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Recent studies show that across all demographics, genders, and generations drug use is on the rise in the United States.  The use of drugs in the US has reached alarming levels—whether it be heroin use, marijuana use, prescription drugs or other substances.  Interestingly, the media has taken ahold of the rise in drug abuse and is constantly publicizing awful outcomes, yet US society seems not to notice or to be changing their behaviors in response to these preventative tactics.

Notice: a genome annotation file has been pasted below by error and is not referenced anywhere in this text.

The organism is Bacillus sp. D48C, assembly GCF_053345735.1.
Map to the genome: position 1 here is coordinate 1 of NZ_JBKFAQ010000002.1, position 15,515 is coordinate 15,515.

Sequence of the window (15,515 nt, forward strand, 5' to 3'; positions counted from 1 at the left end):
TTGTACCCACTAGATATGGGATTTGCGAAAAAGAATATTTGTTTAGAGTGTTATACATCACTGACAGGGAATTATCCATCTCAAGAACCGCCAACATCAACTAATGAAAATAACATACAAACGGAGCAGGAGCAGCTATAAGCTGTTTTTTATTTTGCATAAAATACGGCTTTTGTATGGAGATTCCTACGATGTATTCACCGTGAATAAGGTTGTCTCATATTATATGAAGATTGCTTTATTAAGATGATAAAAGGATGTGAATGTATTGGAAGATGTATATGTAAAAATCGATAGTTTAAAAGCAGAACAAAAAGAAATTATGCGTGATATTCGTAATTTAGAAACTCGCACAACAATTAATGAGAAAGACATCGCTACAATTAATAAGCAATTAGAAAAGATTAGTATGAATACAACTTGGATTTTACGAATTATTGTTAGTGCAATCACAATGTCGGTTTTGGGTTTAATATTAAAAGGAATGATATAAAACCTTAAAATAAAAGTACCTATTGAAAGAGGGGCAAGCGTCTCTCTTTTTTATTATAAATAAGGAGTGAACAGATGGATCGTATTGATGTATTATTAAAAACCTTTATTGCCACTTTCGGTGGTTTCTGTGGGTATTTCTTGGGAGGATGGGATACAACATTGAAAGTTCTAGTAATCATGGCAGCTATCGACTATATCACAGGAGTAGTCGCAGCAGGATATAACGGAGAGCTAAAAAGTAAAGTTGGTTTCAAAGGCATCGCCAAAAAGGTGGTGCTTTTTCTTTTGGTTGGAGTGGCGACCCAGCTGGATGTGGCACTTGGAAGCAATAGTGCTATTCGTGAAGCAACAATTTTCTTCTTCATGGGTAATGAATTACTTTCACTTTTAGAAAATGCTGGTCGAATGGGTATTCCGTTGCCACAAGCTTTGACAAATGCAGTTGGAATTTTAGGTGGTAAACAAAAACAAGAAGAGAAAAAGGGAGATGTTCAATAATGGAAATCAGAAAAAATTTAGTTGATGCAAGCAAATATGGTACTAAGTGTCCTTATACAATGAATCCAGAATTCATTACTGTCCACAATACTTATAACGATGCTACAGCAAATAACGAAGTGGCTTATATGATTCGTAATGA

Although drugs are illegal and a lot of drug use is unreported, there are some factual statistics that prove that the drug problem is increasing in the US.  For instance, Quest Diagnostics, a provider of employee drug testing, “reported in September of 2015 that the percentage of employees testing positive for drugs had reached a 10-year high. This was based on an analysis of nearly 11 million drug test results, in which 4 percent of urine tests were positive, an increase of 2.6 percent from 2014. In oral drug testing, there was a positive test increase of 47 percent over the previous three years, and positive urine tests for heroin have increased 146 percent since 2011. (Further), in 2014, the National Institute on Drug Abuse (NIDA) reported that an estimated 24.6 million Americans over the age of 12 had used an illicit drug during the last month. This accounted for 9.4 percent of the demographic, which is an increase from 8.3 percent in 2002. (Also), according to the U.N.’s World Drug Report 2016, the amount of heroin users in the United States hit a 20-year high. The number of heroin users in the U.S. reached near one million in 2014, representing a three-fold increase from 2003.  Heroin-related deaths have increased five-fold since 2000. (And last,) since 1999, the number of drug overdose deaths involving opioids in the U.S. has quadrupled, totaling over a half a million fatalities during that period” (www.unityrehab.com).